Today is for Love! But what about death and taxes?
Posted February 14, 2021 in Real Estate Trends
Last month, I wrote about community property. Then, I realized I should have saved that subject for Valentine’s Day! So . . . not to be Debbie Downer, but today’s subject is death and taxes; specifically probate of real estate assets and excise tax.
When an owner of real estate dies, their interest in that property will transfer to their devisees (persons or organizations named in their Last Will) or their heirs (if they don’t have a Will), or their Successor Trustees (on behalf of their beneficiaries, if they have a Trust), or their beneficiaries (if they have recorded a Transfer On Death Deed). Probate is the process by which a Personal Representative is approved by the Court to act on behalf of the deceased person to distribute their assets.
To complicate matters even further, it is possible for all of their heirs (and devisees, if there is a Will) to transfer real estate without probate, if all of them agree. That is called a Lack of Probate process.
It’s starting to sound complicated, right?
That’s why it’s a good idea to seek out a good estate planning attorney now, to make sure your real estate goes to whoever you wish upon your death. We work with the best estate planning attorneys and probate attorneys in town to help accomplish your goals. Many times, we’re asked after a death, “what happens now?” Again, if all heirs and devisees are in agreement, usually transfers after death are possible. If there is no Will and their heirs do not agree, or cannot be located, that is where the trouble starts.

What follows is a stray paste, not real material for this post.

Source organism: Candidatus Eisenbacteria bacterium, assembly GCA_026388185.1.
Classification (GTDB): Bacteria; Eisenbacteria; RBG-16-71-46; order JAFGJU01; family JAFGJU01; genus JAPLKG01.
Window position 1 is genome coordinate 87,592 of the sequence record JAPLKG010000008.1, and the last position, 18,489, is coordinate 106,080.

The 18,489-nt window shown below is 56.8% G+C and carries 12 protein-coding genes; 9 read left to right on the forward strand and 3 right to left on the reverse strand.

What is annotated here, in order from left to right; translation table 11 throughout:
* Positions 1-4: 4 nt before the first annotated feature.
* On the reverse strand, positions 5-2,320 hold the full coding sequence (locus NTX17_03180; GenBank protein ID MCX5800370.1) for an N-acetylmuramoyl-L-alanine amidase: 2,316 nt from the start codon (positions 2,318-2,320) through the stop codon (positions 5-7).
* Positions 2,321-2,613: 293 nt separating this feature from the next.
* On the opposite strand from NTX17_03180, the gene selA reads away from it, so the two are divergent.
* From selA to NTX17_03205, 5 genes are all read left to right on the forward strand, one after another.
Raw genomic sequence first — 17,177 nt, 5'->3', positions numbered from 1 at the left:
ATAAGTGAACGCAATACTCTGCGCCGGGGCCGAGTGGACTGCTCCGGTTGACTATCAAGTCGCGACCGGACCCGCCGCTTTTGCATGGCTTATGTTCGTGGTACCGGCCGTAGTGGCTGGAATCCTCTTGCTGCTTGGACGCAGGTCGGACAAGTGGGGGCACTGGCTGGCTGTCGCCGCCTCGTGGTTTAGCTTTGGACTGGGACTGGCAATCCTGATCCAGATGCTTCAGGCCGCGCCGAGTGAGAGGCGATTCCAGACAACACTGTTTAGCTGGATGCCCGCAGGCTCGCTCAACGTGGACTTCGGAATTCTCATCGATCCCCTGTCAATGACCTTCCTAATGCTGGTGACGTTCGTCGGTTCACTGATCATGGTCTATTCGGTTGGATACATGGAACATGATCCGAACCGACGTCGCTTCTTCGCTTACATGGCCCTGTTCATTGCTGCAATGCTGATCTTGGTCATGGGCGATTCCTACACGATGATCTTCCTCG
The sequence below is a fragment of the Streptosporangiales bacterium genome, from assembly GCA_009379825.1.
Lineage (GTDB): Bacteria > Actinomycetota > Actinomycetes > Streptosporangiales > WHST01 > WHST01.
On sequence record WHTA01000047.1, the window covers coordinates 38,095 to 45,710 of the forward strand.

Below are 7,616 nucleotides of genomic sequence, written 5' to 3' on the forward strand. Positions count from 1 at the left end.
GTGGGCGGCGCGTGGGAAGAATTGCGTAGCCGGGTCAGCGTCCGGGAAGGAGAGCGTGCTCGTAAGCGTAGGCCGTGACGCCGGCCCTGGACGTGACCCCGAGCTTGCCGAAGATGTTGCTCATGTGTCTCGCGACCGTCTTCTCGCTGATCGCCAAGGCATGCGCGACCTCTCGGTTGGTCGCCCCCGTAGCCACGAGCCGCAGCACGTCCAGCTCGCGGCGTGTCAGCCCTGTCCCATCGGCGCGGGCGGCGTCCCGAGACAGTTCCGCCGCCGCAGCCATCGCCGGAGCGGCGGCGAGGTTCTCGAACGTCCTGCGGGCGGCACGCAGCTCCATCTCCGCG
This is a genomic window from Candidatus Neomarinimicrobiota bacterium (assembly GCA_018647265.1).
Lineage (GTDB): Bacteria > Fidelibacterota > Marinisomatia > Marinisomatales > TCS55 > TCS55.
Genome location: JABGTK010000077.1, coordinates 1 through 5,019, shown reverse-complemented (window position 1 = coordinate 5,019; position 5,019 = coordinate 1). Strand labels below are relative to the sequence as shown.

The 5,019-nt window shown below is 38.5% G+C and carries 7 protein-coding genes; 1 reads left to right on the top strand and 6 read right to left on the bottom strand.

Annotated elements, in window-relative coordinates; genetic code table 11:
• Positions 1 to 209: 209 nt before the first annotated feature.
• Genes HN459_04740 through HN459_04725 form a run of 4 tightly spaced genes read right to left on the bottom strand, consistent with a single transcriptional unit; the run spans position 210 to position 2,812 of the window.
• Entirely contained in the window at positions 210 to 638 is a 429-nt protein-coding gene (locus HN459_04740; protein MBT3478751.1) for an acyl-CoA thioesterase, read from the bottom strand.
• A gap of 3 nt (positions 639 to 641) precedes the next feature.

What’s the taxes part? Most transfers by inheritance (no Will), or devise (Will), or Transfer On Death Deed, are exempt from Real Estate Excise Tax, which is 1.6% of the sales price or value of property if less than $500,000. The rate goes up as the property price or value goes up. An estate selling it to a third-party is excise taxable as any other sale. For advice on capital gains taxes and estate taxes, we’ll refer you to one of the many capable CPAs in town.
Clark County Title is ready to help you and your clients with whatever you are doing in real estate: buying, selling, refinancing, or settling an estate. Our staff is the best in the business, and we’ve been in the business of title and escrow since 1980.
If you have questions or concerns about real estate or title insurance, please call! If we don’t know the answer, we can refer you to one of the many local experts in all areas of real estate to get you the information you need.
We wish you and yours a Happy Valentine’s Day!
From your friends at Clark County Title,